Race Against Time: Pakistan addresses its environmental concerns to avoid political flashpoints

by Nazia Zakir, Pakistan, ELP 2014

The iconic Earth Summit at Rio de Janiero 1992 institutionalized environment as a sector in the Eighth Five Year Plan (1993-98) of Pakistan. Associated efforts led to the formulation of regulations, policies and programs for environmental protection and conservation, however, their enforcement has been found to be lax. As a developing country, environment remained at a lower priority than economic growth. The programs to achieve the country’s developmental targets failed to factor in the weight of environmental concerns and pressures. They also lack orientation towards environmental sustainability and instead incorporate the imperatives of specific development sectors. For the last four years, per capita income has not increased in real terms while double-digit inflation has prevailed. It illustrates that the strategy that sought accelerated growth was failing to achieve its target, the cost to the environment notwithstanding. Sustained growth with development based on economic reform with an emphasis on productivity can bring balance amongst environmental, social and economic gains. In the absence of mechanism to address impacts of development plans on environment, it was highly unlikely to achieve the sustainable development.

A planning system played an active role in guiding development to sustainable solutions. Strategic Environmental Assessment (SEA) emerged as “analytical and participatory approaches that aim to integrate environmental considerations into policies, plans and programmes and evaluate the inter linkages with economic and social considerations”. The Government of Pakistan (GoP) built on the participatory model to advocate the formal introduction of SEA into the planning process of Pakistan. SEA task force was created at Planning Commission with the members from federal and provincial planning and development and environmental protection departments, Ministry of Disaster Management, IUCN, experts and civil societies. An extensive awareness raising campaign was carried out to engage development sectors to build an understanding of SEA. Pilot SEAs of energy and urban development plans led to solutions to achieve sustainable growth. Finally the results worked in the favor of environmentalists and SEA is now a legal requirement in the two provinces of Pakistan. Decision makers now believe that strategic approaches for sustained planning will enable the country to conserve its natural resources while achieving the targets of growth.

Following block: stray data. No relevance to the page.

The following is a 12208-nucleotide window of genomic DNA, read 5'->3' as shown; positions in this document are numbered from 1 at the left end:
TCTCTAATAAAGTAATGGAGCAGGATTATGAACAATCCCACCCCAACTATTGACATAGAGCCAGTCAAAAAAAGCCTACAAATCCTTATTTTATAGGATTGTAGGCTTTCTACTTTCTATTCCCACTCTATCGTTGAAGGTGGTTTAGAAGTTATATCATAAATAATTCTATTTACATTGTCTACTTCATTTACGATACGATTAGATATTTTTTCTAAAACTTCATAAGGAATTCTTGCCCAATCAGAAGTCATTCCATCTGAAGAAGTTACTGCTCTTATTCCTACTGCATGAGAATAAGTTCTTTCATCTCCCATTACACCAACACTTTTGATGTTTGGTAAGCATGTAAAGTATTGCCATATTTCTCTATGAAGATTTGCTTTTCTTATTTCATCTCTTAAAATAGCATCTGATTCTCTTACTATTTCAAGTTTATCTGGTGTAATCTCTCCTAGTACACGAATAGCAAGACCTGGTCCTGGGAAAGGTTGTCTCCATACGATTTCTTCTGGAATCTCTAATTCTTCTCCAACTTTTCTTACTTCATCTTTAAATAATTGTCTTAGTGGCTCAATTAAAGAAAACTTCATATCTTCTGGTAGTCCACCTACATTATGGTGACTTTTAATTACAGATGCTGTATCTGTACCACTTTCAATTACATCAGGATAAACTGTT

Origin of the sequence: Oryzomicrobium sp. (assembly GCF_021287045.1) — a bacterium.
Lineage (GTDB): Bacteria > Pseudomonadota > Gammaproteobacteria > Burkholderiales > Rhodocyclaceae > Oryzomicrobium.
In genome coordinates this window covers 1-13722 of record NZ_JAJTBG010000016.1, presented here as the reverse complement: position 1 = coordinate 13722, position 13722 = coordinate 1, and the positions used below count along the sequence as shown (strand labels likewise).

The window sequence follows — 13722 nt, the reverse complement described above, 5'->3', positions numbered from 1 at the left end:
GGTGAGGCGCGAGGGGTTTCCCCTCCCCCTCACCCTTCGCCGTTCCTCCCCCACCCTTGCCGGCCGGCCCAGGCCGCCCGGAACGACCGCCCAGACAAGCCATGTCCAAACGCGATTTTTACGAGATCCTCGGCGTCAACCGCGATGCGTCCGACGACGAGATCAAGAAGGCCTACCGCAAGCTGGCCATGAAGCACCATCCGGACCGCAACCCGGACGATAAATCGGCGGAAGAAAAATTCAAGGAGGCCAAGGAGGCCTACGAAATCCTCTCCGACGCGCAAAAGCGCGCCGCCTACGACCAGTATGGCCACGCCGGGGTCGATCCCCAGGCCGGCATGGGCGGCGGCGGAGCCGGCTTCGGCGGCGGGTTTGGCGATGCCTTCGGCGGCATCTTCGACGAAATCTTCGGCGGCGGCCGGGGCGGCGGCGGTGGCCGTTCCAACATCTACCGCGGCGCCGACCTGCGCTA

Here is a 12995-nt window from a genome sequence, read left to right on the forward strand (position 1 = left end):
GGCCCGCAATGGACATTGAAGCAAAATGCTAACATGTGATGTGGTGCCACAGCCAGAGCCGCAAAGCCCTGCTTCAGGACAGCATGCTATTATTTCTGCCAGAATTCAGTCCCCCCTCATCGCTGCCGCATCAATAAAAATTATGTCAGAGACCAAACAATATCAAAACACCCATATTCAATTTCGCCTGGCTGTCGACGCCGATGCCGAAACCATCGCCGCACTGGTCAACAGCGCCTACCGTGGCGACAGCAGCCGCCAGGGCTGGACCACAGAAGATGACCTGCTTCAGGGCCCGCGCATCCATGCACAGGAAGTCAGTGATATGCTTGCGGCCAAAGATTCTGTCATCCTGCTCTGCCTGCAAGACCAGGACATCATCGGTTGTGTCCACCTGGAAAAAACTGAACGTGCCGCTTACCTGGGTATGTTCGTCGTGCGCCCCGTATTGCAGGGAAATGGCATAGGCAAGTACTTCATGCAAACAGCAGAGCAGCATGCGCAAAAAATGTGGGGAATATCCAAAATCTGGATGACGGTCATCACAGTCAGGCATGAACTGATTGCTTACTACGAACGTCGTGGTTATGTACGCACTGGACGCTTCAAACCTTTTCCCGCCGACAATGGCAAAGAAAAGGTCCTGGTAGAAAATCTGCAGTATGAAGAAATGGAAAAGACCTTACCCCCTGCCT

Benefits of SEA
SEA can safeguard the environmental assets and opportunities upon which all people depend, particularly the poor, and so promote sustainable poverty reduction and development. SEA can improve decision making related to policies, plans and programs, and thus improve development outcomes by:

  1. Supporting the integration of environment and development.
  2. Providing environmental-based evidence to support informed decisions.
  3. Improving the identification of new opportunities.
  4. Preventing costly mistakes.
  5. Building public engagement in decision making for improved governance.
  6. Facilitating trans-boundary co-operation.